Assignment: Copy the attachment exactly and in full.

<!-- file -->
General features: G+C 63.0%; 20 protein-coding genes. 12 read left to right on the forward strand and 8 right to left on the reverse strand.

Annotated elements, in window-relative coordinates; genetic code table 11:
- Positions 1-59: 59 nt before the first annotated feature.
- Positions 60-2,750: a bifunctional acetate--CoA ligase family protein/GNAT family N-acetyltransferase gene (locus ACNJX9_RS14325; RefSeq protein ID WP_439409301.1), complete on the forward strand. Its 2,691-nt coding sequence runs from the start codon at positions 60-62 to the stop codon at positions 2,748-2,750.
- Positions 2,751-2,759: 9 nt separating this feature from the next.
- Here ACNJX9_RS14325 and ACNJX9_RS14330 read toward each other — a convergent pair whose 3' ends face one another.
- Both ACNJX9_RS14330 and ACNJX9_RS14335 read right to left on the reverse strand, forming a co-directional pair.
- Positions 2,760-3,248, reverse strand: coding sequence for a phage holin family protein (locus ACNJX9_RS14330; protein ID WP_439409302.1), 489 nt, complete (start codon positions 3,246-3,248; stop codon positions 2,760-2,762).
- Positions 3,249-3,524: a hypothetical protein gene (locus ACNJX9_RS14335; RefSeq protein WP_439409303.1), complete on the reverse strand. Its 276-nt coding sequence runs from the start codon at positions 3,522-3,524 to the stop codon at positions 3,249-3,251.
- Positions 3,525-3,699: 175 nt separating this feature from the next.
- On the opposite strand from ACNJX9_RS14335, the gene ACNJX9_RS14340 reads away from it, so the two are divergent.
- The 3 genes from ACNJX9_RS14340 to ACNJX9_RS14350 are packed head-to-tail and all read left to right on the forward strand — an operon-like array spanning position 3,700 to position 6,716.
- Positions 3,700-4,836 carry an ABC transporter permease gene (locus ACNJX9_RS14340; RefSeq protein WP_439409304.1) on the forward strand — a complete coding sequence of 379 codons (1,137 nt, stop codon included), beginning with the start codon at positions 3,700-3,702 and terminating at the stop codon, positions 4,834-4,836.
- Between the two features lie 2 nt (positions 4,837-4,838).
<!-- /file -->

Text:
General features: G+C 63.0%; 20 protein-coding genes. 12 read left to right on the forward strand and 8 right to left on the reverse strand.

Annotated elements, in window-relative coordinates; genetic code table 11:
- Positions 1-59: 59 nt before the first annotated feature.
- Positions 60-2,750: a bifunctional acetate--CoA ligase family protein/GNAT family N-acetyltransferase gene (locus ACNJX9_RS14325; RefSeq protein ID WP_439409301.1), complete on the forward strand. Its 2,691-nt coding sequence runs from the start codon at positions 60-62 to the stop codon at positions 2,748-2,750.
- Positions 2,751-2,759: 9 nt separating this feature from the next.
- Here ACNJX9_RS14325 and ACNJX9_RS14330 read toward each other — a convergent pair whose 3' ends face one another.
- Both ACNJX9_RS14330 and ACNJX9_RS14335 read right to left on the reverse strand, forming a co-directional pair.
- Positions 2,760-3,248, reverse strand: coding sequence for a phage holin family protein (locus ACNJX9_RS14330; protein ID WP_439409302.1), 489 nt, complete (start codon positions 3,246-3,248; stop codon positions 2,760-2,762).
- Positions 3,249-3,524: a hypothetical protein gene (locus ACNJX9_RS14335; RefSeq protein WP_439409303.1), complete on the reverse strand. Its 276-nt coding sequence runs from the start codon at positions 3,522-3,524 to the stop codon at positions 3,249-3,251.
- Positions 3,525-3,699: 175 nt separating this feature from the next.
- On the opposite strand from ACNJX9_RS14335, the gene ACNJX9_RS14340 reads away from it, so the two are divergent.
- The 3 genes from ACNJX9_RS14340 to ACNJX9_RS14350 are packed head-to-tail and all read left to right on the forward strand — an operon-like array spanning position 3,700 to position 6,716.
- Positions 3,700-4,836 carry an ABC transporter permease gene (locus ACNJX9_RS14340; RefSeq protein WP_439409304.1) on the forward strand — a complete coding sequence of 379 codons (1,137 nt, stop codon included), beginning with the start codon at positions 3,700-3,702 and terminating at the stop codon, positions 4,834-4,836.
- Between the two features lie 2 nt (positions 4,837-4,838).